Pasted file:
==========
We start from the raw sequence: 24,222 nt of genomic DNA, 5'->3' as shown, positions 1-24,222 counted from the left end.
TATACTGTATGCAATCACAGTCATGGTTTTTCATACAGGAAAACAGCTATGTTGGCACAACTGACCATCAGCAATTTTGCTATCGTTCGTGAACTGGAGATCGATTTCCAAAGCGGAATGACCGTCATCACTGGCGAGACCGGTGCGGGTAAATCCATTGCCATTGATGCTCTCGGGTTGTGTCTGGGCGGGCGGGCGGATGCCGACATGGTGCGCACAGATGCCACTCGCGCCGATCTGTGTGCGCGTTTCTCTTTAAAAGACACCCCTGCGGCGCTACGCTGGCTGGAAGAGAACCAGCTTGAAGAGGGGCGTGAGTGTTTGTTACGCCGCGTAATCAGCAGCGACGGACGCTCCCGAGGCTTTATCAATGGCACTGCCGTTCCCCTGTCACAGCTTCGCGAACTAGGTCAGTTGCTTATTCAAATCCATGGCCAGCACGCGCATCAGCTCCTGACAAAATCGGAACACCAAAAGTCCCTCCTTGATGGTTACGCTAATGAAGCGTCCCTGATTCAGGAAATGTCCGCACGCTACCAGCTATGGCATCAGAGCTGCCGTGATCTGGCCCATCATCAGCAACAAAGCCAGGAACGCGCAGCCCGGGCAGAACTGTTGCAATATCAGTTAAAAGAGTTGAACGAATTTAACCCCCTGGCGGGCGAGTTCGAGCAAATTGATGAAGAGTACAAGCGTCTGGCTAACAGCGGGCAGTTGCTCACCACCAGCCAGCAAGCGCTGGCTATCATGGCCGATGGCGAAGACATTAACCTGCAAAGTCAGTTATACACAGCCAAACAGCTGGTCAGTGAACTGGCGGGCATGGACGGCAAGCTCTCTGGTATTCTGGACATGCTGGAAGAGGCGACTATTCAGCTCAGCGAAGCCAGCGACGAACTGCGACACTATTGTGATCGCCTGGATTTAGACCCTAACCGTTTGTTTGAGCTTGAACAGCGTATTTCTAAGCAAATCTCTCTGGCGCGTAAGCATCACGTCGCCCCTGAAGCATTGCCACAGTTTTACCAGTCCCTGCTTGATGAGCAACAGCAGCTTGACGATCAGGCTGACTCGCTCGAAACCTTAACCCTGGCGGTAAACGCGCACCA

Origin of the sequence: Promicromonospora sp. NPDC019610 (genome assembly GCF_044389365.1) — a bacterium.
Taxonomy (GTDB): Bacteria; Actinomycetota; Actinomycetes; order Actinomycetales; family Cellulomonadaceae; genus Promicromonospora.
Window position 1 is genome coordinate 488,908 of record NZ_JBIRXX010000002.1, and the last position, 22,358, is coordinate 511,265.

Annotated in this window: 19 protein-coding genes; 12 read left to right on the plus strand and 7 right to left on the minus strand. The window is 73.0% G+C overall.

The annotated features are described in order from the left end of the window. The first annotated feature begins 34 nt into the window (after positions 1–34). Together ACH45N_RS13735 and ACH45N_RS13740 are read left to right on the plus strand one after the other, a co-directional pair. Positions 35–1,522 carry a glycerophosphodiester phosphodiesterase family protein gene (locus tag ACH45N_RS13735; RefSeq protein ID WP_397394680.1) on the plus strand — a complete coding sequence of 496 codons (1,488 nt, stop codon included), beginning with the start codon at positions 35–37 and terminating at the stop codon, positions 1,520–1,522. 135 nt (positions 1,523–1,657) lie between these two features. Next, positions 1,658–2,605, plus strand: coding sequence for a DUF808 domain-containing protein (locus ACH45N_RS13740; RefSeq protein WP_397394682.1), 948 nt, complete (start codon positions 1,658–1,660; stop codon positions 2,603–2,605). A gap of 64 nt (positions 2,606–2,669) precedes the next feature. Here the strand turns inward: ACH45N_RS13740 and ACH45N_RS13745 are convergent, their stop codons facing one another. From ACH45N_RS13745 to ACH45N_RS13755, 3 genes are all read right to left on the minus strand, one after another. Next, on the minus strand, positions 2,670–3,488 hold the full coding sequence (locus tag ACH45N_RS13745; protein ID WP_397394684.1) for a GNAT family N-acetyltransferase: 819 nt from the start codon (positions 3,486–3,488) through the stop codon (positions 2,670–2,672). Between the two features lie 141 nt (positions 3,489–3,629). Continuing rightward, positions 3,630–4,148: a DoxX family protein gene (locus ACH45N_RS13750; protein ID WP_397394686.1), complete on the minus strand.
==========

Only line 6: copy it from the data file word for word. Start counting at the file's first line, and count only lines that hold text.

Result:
Annotated in this window: 19 protein-coding genes; 12 read left to right on the plus strand and 7 right to left on the minus strand. The window is 73.0% G+C overall.